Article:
light rain

A misty mountaintop in The Smoky Mountains
By Lisa-Natalie Anjozian, NASA Goddard Space Flight Center Original www.nasa.gov Press Release (published 4/24/12) If you walk into a cloud at the top of a mountain with a cup to slake your thirst, it might take a while for your cup to fill. The tiny, barely-there droplets are difficult to see, and for scientists they, along with rain and snow, are among the hardest variables to measure in Earth Science, says Ana Barros, professor of engineering at Duke University. As part of the Science Team for NASA's Precipitation Measurement Missions (PMM) that measure rainfall from space, Barros and her...

MicroRain Radar in the Smokies

MicroRain Radar in the Smokies
Image Caption
MicroRain Radar at Purchase Knob in the Great Smoky Mountains National Park.

This instrument is a vertical profiler radar that delivers information about structure in the atmospheric column and enables scientists to estimate the vertical distribution of rainfall. At all times of the day, light rainfall is the dominant type of precipitation. 

Light Rain in the Smokies

A misty mountaintop in the Smokies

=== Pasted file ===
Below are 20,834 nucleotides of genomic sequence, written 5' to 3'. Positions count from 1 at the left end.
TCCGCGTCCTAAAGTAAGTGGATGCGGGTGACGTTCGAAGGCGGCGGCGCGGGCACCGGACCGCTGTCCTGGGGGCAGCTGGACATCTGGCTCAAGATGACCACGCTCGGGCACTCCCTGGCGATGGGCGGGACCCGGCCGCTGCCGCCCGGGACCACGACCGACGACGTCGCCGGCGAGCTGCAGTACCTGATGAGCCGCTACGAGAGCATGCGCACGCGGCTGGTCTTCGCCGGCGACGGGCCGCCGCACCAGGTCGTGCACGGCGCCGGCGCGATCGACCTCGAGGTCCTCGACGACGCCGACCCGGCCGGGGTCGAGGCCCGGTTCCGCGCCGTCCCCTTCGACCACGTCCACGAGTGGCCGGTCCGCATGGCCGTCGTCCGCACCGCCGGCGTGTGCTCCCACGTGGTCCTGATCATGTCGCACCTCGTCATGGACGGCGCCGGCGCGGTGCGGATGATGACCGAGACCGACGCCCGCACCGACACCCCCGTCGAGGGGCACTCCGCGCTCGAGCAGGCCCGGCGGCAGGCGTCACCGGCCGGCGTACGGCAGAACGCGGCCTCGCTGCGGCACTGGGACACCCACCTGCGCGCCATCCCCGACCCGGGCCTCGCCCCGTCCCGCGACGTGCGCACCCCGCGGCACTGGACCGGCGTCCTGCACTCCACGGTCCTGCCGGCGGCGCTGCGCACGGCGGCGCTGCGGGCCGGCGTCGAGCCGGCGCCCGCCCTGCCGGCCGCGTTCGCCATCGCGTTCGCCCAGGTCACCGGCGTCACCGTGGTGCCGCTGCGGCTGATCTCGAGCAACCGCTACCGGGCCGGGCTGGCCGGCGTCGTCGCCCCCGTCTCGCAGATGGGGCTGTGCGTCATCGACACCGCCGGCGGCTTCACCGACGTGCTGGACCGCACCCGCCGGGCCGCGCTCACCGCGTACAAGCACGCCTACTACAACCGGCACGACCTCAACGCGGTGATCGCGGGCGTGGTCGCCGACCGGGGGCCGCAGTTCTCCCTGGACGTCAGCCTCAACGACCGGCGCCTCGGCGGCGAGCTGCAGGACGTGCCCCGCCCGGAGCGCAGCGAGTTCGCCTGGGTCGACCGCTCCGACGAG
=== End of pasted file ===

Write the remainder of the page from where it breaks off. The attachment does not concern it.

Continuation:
Image Caption
Mid-morning peak in light rainfall appears as clouds and fog at Purchase Knob in the Great Smoky Mountains National Park.

Light rainfall is the most reliable and most frequent form of rainfall in the region, contributing 50 to 60 percent of the total precipitation over a year. Light rain is no less than the lifeline of freshwater resources for the landscape’s ecosystems. 

GPM and Cloudsat Researchers Meet in Helsinki to Discuss LPVEx Data

GPM and CloudSat ground validation researchers are currently meeting at the University of Helsinki to discuss strategies for analyzing airborne and ground-based datasets from the Light Precipitation Validation Experiment (LPVEx) field campaign. This data analysis will help improve satellite-based precipitation retrievals in high latitude light rain and snowfall events. Dr. Ari-Matte Hari, Director of the Radar and Space Technology Group, FMI, welcomes the group to the University of Helsinki and FMI. Learn more about the LPVEx field campaign